At a pivotal moment, our hero (played by Henry Cavill), asks a pastor for guidance. His advice on whether or not to trust the humans is, “You must take a leap of faith. Trust will follow.” “Man of Steel” proves that a leap of faith will be rewarded. Both Warner Bros., and its audience, have taken the big leap. Warner Bros. chose to create a movie with some bite to it. And audiences have chosen to give it a chance. Since “The Dark Knight,” it seemed all superhero movies were destined to go dark. However, the script by the same talent behind “The Dark Knight,” David S. Goyer and Christopher Nolan, remains true to Superman’s innate power to uplift.
“Man of Steel” mines fertile ground in what is far more than just an origin story. This is simply one of the best Superman stories, period. The trailer and the publicity photos don’t do it justice if you can imagine that. You really just need to see it. I wasn’t sure what to expect but this is an exceedingly good movie. It’s as if everything you know, or thought you knew, about Superman has been cleared aside and you go into this completely fresh.
Come to think of it, you do briefly see a young man out in the Alaska wilderness in one of the trailers. That’s the spirit to this film: cut to the chase, rough and tumble, direct and honest. You’ve got Zack Snyder (“300,” “Watchmen”) directing so you can expect a gritty vibe. Snyder lets all his men be manly men with a strong sense of purpose. You get impressive male performances, notably from Russell Crowe, as Jor-El; Kevin Costner, as Jonathan Kent; and Michael Shannon, as General Zod.
Looking back to 1978 and Richard Donner’s “Superman,” what “Man of Steel” accomplishes is to naturally present a thoroughly contemporary Superman. There is room for pauses, and even hesitation, but it’s at a quicker and steadier pace. There is a sense of urgency running throughout “Man of Steel” that is a lot of fun to watch. Does Henry Cavill measure up to Christopher Reeve? Does Amy Adams measure up to Margot Kidder? Yes, in very different ways. It’s a more no nonsense approach. You won’t find Henry Cavill endlessly fumbling with his fedora or Amy Adams looking just a bit hung over from partying with a rock star. There just isn’t time for it. Even the name, “Superman,” is barely uttered by Lois Lane before the plot pushes us elsewhere. There is so much invested in this very purposeful story that we don’t even need to worry about Clark Kent, ace reporter, at all. Save that for another story.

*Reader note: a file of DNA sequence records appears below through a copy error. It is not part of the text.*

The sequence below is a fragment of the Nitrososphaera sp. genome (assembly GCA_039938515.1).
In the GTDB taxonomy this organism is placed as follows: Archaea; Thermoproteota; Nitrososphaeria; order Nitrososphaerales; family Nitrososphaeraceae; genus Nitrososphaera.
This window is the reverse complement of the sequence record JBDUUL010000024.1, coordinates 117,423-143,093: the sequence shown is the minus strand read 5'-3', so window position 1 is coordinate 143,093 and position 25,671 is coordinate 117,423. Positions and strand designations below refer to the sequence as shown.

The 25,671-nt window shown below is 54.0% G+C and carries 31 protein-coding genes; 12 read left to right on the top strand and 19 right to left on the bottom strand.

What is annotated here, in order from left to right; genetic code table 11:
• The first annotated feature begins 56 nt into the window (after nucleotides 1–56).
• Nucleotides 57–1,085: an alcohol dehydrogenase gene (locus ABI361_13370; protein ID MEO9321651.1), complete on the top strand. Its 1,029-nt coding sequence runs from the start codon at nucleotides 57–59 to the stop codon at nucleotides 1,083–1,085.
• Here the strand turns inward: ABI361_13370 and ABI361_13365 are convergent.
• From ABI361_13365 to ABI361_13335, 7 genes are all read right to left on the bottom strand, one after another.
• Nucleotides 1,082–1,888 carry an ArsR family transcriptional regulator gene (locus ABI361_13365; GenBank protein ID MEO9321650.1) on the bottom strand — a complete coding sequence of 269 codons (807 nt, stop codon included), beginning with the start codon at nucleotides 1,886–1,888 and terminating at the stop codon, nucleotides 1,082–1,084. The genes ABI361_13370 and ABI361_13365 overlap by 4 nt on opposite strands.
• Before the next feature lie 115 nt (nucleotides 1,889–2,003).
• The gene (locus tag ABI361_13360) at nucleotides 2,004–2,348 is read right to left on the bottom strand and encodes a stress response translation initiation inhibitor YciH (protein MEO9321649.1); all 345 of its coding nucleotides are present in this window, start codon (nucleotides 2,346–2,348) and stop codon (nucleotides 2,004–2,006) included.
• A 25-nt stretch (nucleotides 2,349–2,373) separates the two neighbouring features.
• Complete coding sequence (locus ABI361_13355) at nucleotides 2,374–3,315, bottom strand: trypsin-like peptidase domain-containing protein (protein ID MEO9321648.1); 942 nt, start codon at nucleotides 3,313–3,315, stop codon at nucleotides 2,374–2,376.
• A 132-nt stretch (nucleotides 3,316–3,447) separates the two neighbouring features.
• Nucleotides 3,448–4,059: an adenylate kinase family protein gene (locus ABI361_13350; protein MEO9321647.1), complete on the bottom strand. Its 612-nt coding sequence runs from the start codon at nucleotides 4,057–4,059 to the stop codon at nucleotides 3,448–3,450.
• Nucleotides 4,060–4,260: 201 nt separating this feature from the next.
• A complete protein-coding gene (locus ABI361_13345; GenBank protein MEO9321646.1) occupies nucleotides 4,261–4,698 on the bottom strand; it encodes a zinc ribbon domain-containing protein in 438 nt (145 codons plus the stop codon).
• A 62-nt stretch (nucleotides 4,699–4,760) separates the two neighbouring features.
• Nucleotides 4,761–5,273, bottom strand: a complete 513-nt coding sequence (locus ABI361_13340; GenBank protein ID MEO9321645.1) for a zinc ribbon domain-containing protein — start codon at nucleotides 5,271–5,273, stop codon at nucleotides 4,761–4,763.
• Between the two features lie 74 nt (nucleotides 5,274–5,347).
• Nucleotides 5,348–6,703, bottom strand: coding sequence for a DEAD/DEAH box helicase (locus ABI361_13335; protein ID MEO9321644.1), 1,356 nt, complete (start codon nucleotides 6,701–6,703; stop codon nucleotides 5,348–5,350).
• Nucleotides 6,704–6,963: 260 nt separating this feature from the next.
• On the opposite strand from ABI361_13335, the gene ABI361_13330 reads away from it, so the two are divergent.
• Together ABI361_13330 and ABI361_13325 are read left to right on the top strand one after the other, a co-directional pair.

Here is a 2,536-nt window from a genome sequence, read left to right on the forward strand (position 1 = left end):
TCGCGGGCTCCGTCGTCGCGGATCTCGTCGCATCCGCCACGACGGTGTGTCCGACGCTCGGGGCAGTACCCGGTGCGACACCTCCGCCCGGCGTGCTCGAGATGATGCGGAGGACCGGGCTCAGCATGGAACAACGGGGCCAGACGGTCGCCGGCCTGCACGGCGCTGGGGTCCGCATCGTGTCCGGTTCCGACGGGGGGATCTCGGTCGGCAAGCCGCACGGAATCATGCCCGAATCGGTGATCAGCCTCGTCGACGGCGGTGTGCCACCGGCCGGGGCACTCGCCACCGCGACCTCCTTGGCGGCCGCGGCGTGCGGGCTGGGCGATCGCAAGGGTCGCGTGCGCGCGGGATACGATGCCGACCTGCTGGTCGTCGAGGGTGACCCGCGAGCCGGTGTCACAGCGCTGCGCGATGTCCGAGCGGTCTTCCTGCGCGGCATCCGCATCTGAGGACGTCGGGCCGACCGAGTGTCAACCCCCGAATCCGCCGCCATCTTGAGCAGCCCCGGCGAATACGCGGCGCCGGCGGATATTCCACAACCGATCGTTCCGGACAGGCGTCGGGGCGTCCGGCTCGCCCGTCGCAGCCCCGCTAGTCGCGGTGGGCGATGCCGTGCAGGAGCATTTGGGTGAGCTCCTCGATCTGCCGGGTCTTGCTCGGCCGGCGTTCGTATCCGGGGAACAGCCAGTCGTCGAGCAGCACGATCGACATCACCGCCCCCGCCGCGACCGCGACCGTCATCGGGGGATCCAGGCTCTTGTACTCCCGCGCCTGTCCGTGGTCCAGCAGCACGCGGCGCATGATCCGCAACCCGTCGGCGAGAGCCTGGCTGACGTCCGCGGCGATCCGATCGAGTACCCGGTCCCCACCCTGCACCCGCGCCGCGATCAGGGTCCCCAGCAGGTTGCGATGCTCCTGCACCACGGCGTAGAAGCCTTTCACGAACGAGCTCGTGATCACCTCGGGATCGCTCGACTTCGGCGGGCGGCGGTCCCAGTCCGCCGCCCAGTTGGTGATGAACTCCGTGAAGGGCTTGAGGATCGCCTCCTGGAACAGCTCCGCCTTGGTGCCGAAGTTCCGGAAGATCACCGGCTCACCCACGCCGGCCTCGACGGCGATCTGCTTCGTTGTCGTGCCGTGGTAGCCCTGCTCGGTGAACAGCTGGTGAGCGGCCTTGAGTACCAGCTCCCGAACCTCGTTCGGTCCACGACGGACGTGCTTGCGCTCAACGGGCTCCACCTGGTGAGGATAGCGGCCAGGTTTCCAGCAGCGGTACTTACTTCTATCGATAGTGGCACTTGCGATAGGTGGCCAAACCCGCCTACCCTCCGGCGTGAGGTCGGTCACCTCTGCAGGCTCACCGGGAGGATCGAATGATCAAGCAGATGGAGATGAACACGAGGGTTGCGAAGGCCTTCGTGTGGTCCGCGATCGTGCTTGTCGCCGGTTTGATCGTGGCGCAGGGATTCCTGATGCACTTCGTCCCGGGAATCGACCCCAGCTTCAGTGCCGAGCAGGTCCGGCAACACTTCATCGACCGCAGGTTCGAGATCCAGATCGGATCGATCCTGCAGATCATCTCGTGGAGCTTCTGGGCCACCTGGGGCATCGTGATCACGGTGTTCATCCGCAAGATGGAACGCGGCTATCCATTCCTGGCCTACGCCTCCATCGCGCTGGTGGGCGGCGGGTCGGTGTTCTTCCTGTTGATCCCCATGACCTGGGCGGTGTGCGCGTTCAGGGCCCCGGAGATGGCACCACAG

Krypton is anything but window dressing in the story. The opening scenes on Krypton are so vivid and well put together that you feel you could linger there much longer. Russell Crowe commands the screen as Jor-El. The dispute over how to save Krypton escalates out of control. Michael Shannon, as General Zod, makes for a satisfying villain with just the right sense of menace. In this case, it’s not mere jealously or some maniacal thirst for power that drives the bad guy. General Zod sincerely believes in what he’s doing and will stop at nothing to get there. The fact he’s trying to save his people gives our plot that added weight and clarity.
Thankfully, this Superman movie got it right. It just feels right. It’s the Superman movie for these times without trying too hard to be so. Henry Cavill gets to be a young man trying to find himself without once coming across as a brooding self-loathing Eddie Vedder wannabe. Maybe if he’d worn a hoodie that would have been too much. But no hoodies to be found here. Amy Adams is so natural as Lois Lane that we don’t even care that she’s not a traditional brunette Lois. And yes, she’s every bit a woman matched up to the salty Margot Kidder. And leading the Daily Planet is editor-in-chief, Perry White, played with gusto by Laurence Fishburne. An Afro-American as Perry White in 1978 would have raised some eyebrows but not today.
1978’s “Superman” seems to have had the luxury of playing things a bit slow and off tempo and hardly veering off the well-worn path Superman movies and comics had known since they’d started. But, in 2013, you snooze and you lose. Superman might have appeared a daunting task to get right but “Man of Steel” found a way to make it look easy.
“Man of Steel” keeps that leap of faith flying steadily in the air. It will not only make you believe a man can fly. It will give you faith in more Superman movies to come.
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